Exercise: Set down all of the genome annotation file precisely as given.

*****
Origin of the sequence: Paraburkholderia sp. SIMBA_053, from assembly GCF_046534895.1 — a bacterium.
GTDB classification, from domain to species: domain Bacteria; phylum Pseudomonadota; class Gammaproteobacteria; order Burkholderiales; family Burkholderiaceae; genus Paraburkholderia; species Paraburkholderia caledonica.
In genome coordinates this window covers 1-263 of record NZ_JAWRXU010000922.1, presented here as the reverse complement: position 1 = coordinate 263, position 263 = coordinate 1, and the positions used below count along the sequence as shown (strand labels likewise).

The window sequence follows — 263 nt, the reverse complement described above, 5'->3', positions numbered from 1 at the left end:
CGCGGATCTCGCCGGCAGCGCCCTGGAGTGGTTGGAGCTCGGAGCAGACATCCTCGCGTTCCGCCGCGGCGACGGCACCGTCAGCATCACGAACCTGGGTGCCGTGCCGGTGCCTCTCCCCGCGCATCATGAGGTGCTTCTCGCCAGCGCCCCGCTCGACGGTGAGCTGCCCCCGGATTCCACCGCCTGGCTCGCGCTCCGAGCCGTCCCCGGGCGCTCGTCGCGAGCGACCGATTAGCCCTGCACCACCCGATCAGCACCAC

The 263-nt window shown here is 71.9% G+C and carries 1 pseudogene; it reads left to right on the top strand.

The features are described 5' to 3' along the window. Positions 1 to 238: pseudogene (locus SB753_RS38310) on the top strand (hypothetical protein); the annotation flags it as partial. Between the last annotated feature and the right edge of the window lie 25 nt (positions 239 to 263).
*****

Origin of the sequence: Paraburkholderia sp. SIMBA_053, from assembly GCF_046534895.1 — a bacterium.
GTDB classification, from domain to species: domain Bacteria; phylum Pseudomonadota; class Gammaproteobacteria; order Burkholderiales; family Burkholderiaceae; genus Paraburkholderia; species Paraburkholderia caledonica.
In genome coordinates this window covers 1-263 of record NZ_JAWRXU010000922.1, presented here as the reverse complement: position 1 = coordinate 263, position 263 = coordinate 1, and the positions used below count along the sequence as shown (strand labels likewise).

The window sequence follows — 263 nt, the reverse complement described above, 5'->3', positions numbered from 1 at the left end:
CGCGGATCTCGCCGGCAGCGCCCTGGAGTGGTTGGAGCTCGGAGCAGACATCCTCGCGTTCCGCCGCGGCGACGGCACCGTCAGCATCACGAACCTGGGTGCCGTGCCGGTGCCTCTCCCCGCGCATCATGAGGTGCTTCTCGCCAGCGCCCCGCTCGACGGTGAGCTGCCCCCGGATTCCACCGCCTGGCTCGCGCTCCGAGCCGTCCCCGGGCGCTCGTCGCGAGCGACCGATTAGCCCTGCACCACCCGATCAGCACCAC

The 263-nt window shown here is 71.9% G+C and carries 1 pseudogene; it reads left to right on the top strand.

The features are described 5' to 3' along the window. Positions 1 to 238: pseudogene (locus SB753_RS38310) on the top strand (hypothetical protein); the annotation flags it as partial. Between the last annotated feature and the right edge of the window lie 25 nt (positions 239 to 263).